Different Electrical Outlets

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Depending on where you live and travel, you will experience a variety of electrical outlets and sockets that have a range of voltages. Some electrical appliances are capable of withstanding a few percentages below and above the rated voltage. However, it is best to use an appliance with its approved voltage, since a substantial amount in the variation of the electrical currency can damage the electrical components. Be aware of the type of electrical outlet available in your home or while traveling, especially outside the United States.

Type A

  • A Type A electrical outlet is a flat blade attachment outlet; its technical name is North American 15A/125 V ungrounded (NEMA 1-15). It features two flat blades or pins parallel from each other. You can only insert the polarized plug a particular way in a Type A electrical outlet. The neutral blade is wider than the live blade in a Type A outlet. However, the first designs had the ability to position the blades in either slots. The newer Type A polarized plug cannot work with the older models. However, the older Type A plugs work with the newer Type A electrical outlets. A Type A electrical outlets uses 120 volts.

Type B

  • A Type B electrical outlet dispenses 120 volts. The North American 15A/125 Volt grounded (NEMA 5-15), or American three-pin, plugs date to the 1970s and have started to replace Type A outlets. The plugs feature two flat parallel pins and a round grounding that grounds the item prior to it connecting to power. In addition, similar to a Type A electrical outlet, the neutral pin is larger than the live pin to assure the item is positioned correctly.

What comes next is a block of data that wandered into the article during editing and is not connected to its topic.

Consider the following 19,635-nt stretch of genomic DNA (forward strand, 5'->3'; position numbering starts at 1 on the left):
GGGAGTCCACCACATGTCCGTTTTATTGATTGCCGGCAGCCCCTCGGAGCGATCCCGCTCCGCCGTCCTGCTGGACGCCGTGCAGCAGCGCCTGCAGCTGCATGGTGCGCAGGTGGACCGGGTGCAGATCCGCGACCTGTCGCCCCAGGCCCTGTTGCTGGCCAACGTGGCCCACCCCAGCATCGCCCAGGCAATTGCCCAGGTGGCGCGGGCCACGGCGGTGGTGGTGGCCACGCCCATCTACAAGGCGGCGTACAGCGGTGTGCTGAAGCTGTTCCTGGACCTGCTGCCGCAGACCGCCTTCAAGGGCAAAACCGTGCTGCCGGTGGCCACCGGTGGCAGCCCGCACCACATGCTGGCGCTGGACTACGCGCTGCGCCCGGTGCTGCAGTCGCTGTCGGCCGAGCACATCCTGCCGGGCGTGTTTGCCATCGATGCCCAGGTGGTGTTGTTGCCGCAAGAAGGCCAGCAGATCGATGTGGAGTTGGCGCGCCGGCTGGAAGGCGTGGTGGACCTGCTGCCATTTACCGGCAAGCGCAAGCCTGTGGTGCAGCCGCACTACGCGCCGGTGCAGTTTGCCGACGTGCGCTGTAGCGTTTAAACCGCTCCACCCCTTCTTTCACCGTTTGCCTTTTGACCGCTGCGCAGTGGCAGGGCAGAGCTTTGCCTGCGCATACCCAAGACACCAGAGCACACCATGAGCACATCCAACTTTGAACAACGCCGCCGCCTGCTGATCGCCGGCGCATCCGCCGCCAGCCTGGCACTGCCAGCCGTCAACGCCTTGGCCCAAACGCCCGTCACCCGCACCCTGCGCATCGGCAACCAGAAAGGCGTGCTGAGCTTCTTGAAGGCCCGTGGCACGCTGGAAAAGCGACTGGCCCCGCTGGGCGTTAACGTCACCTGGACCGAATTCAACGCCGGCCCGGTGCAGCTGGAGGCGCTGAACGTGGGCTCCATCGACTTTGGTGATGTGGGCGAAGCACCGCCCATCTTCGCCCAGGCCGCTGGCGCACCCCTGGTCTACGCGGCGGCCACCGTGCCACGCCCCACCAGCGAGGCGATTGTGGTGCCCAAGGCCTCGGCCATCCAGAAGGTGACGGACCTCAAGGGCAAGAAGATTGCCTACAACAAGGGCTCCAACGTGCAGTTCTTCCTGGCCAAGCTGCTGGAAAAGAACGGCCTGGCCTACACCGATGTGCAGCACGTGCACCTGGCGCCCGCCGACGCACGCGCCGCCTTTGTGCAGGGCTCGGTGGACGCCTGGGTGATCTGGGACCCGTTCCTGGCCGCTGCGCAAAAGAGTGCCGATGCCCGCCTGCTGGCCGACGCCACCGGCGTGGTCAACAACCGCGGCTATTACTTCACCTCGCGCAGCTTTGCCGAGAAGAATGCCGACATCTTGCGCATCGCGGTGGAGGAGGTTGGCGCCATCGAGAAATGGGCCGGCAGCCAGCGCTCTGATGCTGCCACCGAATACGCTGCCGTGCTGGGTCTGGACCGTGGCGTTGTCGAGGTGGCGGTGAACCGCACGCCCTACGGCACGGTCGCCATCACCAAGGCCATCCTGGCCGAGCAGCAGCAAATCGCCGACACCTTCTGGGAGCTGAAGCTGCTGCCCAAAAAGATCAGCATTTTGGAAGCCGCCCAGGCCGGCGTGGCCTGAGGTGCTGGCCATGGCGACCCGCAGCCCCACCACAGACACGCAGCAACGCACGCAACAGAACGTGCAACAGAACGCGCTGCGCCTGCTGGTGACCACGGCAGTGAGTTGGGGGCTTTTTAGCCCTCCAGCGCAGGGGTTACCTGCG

Type C

  • A Type C electrical outlet , or Europlug, uses 230 volts. You probably will use a Type C electrical outlet when visiting Germany, Chile, Egypt, India and Turkey. A Type C electrical outlet features two-circular pinholes; its technical name is CEE7/16.

Type D

  • You will mostly find a Type D electrical outlet in countries such as Bangladesh, British Virgin Islands, Dominica and Ghana. However, some countries have started to phase out the Type D service. The technical name for a Type D electrical outlet is the BS 546 (5 A/250 Volt earthed) and some refer to it as the Old British Plug. It provides three large pinholes in a triangle pattern. The plug uses 120 volts.

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